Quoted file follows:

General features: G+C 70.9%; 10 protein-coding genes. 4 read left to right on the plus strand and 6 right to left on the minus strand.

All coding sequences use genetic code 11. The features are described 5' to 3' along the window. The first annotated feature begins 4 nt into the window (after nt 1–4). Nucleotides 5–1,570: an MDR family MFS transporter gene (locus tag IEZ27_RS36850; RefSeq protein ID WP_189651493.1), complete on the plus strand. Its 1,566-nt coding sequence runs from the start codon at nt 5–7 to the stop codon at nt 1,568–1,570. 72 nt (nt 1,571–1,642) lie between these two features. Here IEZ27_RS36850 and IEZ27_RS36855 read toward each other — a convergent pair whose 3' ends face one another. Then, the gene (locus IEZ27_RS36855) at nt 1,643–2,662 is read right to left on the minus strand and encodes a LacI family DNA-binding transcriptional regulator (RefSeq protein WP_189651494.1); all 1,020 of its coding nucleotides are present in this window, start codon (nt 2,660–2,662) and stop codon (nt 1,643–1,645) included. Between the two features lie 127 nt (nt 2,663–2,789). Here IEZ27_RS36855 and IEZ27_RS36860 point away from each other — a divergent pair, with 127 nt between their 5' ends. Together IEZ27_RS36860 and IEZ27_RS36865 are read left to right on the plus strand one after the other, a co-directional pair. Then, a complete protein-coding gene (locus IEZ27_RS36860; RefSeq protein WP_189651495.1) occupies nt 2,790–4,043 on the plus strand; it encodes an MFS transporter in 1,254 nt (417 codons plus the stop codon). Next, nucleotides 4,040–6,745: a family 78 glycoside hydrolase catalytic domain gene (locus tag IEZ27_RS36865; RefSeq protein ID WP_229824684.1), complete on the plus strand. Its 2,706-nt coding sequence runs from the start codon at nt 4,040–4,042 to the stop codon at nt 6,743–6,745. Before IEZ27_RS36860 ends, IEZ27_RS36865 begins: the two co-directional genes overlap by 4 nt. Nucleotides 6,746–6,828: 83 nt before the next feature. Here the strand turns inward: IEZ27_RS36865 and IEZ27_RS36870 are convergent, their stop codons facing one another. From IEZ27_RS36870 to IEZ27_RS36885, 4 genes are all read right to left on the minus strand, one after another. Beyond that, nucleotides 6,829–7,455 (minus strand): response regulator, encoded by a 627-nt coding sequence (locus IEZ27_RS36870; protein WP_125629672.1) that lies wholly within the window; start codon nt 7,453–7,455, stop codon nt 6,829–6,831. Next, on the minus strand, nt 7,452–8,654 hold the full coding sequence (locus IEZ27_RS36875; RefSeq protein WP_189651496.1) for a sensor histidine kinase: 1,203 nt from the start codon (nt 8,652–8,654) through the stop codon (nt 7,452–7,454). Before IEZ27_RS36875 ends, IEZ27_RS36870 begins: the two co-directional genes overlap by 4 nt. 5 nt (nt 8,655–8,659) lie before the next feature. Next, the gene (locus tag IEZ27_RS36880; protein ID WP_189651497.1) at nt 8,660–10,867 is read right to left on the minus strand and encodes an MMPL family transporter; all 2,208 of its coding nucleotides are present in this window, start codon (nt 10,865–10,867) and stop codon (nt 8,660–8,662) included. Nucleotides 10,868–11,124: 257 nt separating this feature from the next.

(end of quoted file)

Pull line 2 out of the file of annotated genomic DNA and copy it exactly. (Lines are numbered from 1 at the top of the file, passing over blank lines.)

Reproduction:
All coding sequences use genetic code 11. The features are described 5' to 3' along the window. The first annotated feature begins 4 nt into the window (after nt 1–4). Nucleotides 5–1,570: an MDR family MFS transporter gene (locus tag IEZ27_RS36850; RefSeq protein ID WP_189651493.1), complete on the plus strand. Its 1,566-nt coding sequence runs from the start codon at nt 5–7 to the stop codon at nt 1,568–1,570. 72 nt (nt 1,571–1,642) lie between these two features. Here IEZ27_RS36850 and IEZ27_RS36855 read toward each other — a convergent pair whose 3' ends face one another. Then, the gene (locus IEZ27_RS36855) at nt 1,643–2,662 is read right to left on the minus strand and encodes a LacI family DNA-binding transcriptional regulator (RefSeq protein WP_189651494.1); all 1,020 of its coding nucleotides are present in this window, start codon (nt 2,660–2,662) and stop codon (nt 1,643–1,645) included. Between the two features lie 127 nt (nt 2,663–2,789). Here IEZ27_RS36855 and IEZ27_RS36860 point away from each other — a divergent pair, with 127 nt between their 5' ends. Together IEZ27_RS36860 and IEZ27_RS36865 are read left to right on the plus strand one after the other, a co-directional pair. Then, a complete protein-coding gene (locus IEZ27_RS36860; RefSeq protein WP_189651495.1) occupies nt 2,790–4,043 on the plus strand; it encodes an MFS transporter in 1,254 nt (417 codons plus the stop codon). Next, nucleotides 4,040–6,745: a family 78 glycoside hydrolase catalytic domain gene (locus tag IEZ27_RS36865; RefSeq protein ID WP_229824684.1), complete on the plus strand. Its 2,706-nt coding sequence runs from the start codon at nt 4,040–4,042 to the stop codon at nt 6,743–6,745. Before IEZ27_RS36860 ends, IEZ27_RS36865 begins: the two co-directional genes overlap by 4 nt. Nucleotides 6,746–6,828: 83 nt before the next feature. Here the strand turns inward: IEZ27_RS36865 and IEZ27_RS36870 are convergent, their stop codons facing one another. From IEZ27_RS36870 to IEZ27_RS36885, 4 genes are all read right to left on the minus strand, one after another. Beyond that, nucleotides 6,829–7,455 (minus strand): response regulator, encoded by a 627-nt coding sequence (locus IEZ27_RS36870; protein WP_125629672.1) that lies wholly within the window; start codon nt 7,453–7,455, stop codon nt 6,829–6,831. Next, on the minus strand, nt 7,452–8,654 hold the full coding sequence (locus IEZ27_RS36875; RefSeq protein WP_189651496.1) for a sensor histidine kinase: 1,203 nt from the start codon (nt 8,652–8,654) through the stop codon (nt 7,452–7,454). Before IEZ27_RS36875 ends, IEZ27_RS36870 begins: the two co-directional genes overlap by 4 nt. 5 nt (nt 8,655–8,659) lie before the next feature. Next, the gene (locus tag IEZ27_RS36880; protein ID WP_189651497.1) at nt 8,660–10,867 is read right to left on the minus strand and encodes an MMPL family transporter; all 2,208 of its coding nucleotides are present in this window, start codon (nt 10,865–10,867) and stop codon (nt 8,660–8,662) included. Nucleotides 10,868–11,124: 257 nt separating this feature from the next.